Howard liked the thought of playing with Wall and appreciated his communication so much that he says it helped sway him from signing with the Warriors. Golden State ended up doing well for themselves by signing DeMarcus Cousins, but they did reach out to Howard.

Howard, though, liked Wall's pitch better.

"Golden State called and I thought about them. But once John sent me that message, I was like, man. I couldn't tell him at first, but I was like 'man, I'm going to be a Wizard.' That was my mindset," he said.

Perhaps this experience will have an effect in the future on how Wall and the Wizards approach free agency, knowing this method worked out quite well for them.

Tyler Byrum contributed to this report

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5 must-see moments from the Wizards' blowout win over the Cavs, including John Wall owning Collin Sexton

5 must-see moments from the Wizards' blowout win over the Cavs, including John Wall owning Collin Sexton

The Washington Wizards blasted the Cleveland Cavaliers 119-95 on Wednesday night. Here are five plays or moments worth revisiting...

1. Wall vs Sexton: This game featured a matchup between one of the sport's most accomplished point guards and one who is just getting his career started. John Wall of the Wizards and Collin Sexton of the Cavs went at it and, not surprisingly, Wall had the edge on the rookie.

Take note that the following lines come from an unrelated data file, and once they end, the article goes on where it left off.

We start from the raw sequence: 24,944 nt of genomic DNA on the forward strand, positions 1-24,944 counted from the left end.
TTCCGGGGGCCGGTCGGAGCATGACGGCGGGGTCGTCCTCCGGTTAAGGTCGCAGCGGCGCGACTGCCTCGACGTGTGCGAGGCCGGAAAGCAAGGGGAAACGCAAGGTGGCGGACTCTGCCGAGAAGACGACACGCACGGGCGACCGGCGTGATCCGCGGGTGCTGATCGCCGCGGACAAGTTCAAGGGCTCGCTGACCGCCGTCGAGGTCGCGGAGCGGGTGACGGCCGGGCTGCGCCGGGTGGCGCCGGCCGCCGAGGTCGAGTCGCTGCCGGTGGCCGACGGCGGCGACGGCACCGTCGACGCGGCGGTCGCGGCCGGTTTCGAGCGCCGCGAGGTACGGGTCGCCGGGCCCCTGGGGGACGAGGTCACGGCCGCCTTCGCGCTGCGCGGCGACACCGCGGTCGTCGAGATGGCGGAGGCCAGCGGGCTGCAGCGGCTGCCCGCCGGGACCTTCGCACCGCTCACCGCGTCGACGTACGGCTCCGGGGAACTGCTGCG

The five-time All-Star only scored eight points, but two of them came on a play that made Sexton show his inexperience. Wall zoomed down the court and had Sexton way off balance as he backpedaled towards the rim:

 

In addition to eight points, Wall had nine assists, two steals, and a block. He played only 21 minutes because the Wizards were able to rest their starters late due to the blowout.

2. Beal's big dunk: Bradley Beal put up some impressive numbers for a guy who only played 28 minutes. He posted 20 points with three assists, three rebounds, and three steals. He also hit his 900th career three-pointer.

This was his best play, a two-handed slam that Jordan Clarkson wanted no part of:

Speaking of Clarkson, what the heck was this, man?

3. Oubre's block: Kelly Oubre Jr. only shot 3-for-11, but did a lot of other things to help the Wizards win. He pulled in seven rebounds, had a steal and a block.

His block was nasty:

4. Mahinmi's first three: This was the most memorable moment of the night. Ian Mahinmi, playing in his 11th season and his 556th regular season, knocked down his first career three-pointer.

As we learned afterward, Wall set it all up. He told Mahinmi to go to the corner and, sure enough, it worked:

5. Beal's and-1: Beal had eight of his 20 points in the third quarter as the Wizards held off the Cavs' final push. This play was a good example of how he was just plain feeling it.

The Cavs had no hope in stopping him get to the rim for an and-1:

The Wizards have now won three straight games. At 5-9, they are only one game out of a playoff spot, which is crazy to think about given how poorly they started off the year.